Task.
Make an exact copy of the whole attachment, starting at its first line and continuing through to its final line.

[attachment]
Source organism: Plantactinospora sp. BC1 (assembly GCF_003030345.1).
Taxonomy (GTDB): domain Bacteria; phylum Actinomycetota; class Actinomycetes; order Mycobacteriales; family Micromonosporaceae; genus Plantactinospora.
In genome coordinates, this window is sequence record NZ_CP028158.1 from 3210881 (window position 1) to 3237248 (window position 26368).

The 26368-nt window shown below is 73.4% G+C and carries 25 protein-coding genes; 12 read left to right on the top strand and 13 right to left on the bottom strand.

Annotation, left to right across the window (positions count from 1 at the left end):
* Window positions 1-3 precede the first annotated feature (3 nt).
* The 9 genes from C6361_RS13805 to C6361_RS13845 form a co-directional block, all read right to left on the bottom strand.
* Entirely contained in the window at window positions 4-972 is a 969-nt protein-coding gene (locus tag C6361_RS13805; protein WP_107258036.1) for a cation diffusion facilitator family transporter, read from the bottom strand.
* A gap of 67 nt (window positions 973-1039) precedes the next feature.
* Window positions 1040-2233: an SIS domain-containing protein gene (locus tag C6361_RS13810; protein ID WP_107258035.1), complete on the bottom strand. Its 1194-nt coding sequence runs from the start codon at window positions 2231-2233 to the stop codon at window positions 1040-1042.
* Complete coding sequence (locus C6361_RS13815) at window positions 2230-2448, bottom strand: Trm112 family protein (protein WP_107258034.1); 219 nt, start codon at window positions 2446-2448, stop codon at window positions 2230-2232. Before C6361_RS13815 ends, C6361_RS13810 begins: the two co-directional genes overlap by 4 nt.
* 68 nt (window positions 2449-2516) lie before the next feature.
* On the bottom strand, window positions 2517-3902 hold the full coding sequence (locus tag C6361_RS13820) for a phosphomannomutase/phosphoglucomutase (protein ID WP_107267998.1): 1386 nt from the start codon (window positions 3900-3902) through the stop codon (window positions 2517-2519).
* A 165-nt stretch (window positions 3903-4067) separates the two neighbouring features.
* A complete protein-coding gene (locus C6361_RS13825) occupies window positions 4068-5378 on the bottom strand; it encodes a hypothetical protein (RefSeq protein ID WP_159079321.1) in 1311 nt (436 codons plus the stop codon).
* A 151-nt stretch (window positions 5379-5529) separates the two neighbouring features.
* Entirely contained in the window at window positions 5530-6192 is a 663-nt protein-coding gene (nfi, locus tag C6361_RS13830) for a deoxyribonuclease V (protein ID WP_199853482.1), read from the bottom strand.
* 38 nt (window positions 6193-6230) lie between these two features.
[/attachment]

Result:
Source organism: Plantactinospora sp. BC1 (assembly GCF_003030345.1).
Taxonomy (GTDB): domain Bacteria; phylum Actinomycetota; class Actinomycetes; order Mycobacteriales; family Micromonosporaceae; genus Plantactinospora.
In genome coordinates, this window is sequence record NZ_CP028158.1 from 3210881 (window position 1) to 3237248 (window position 26368).

The 26368-nt window shown below is 73.4% G+C and carries 25 protein-coding genes; 12 read left to right on the top strand and 13 right to left on the bottom strand.

Annotation, left to right across the window (positions count from 1 at the left end):
* Window positions 1-3 precede the first annotated feature (3 nt).
* The 9 genes from C6361_RS13805 to C6361_RS13845 form a co-directional block, all read right to left on the bottom strand.
* Entirely contained in the window at window positions 4-972 is a 969-nt protein-coding gene (locus tag C6361_RS13805; protein WP_107258036.1) for a cation diffusion facilitator family transporter, read from the bottom strand.
* A gap of 67 nt (window positions 973-1039) precedes the next feature.
* Window positions 1040-2233: an SIS domain-containing protein gene (locus tag C6361_RS13810; protein ID WP_107258035.1), complete on the bottom strand. Its 1194-nt coding sequence runs from the start codon at window positions 2231-2233 to the stop codon at window positions 1040-1042.
* Complete coding sequence (locus C6361_RS13815) at window positions 2230-2448, bottom strand: Trm112 family protein (protein WP_107258034.1); 219 nt, start codon at window positions 2446-2448, stop codon at window positions 2230-2232. Before C6361_RS13815 ends, C6361_RS13810 begins: the two co-directional genes overlap by 4 nt.
* 68 nt (window positions 2449-2516) lie before the next feature.
* On the bottom strand, window positions 2517-3902 hold the full coding sequence (locus tag C6361_RS13820) for a phosphomannomutase/phosphoglucomutase (protein ID WP_107267998.1): 1386 nt from the start codon (window positions 3900-3902) through the stop codon (window positions 2517-2519).
* A 165-nt stretch (window positions 3903-4067) separates the two neighbouring features.
* A complete protein-coding gene (locus C6361_RS13825) occupies window positions 4068-5378 on the bottom strand; it encodes a hypothetical protein (RefSeq protein ID WP_159079321.1) in 1311 nt (436 codons plus the stop codon).
* A 151-nt stretch (window positions 5379-5529) separates the two neighbouring features.
* Entirely contained in the window at window positions 5530-6192 is a 663-nt protein-coding gene (nfi, locus tag C6361_RS13830) for a deoxyribonuclease V (protein ID WP_199853482.1), read from the bottom strand.
* 38 nt (window positions 6193-6230) lie between these two features.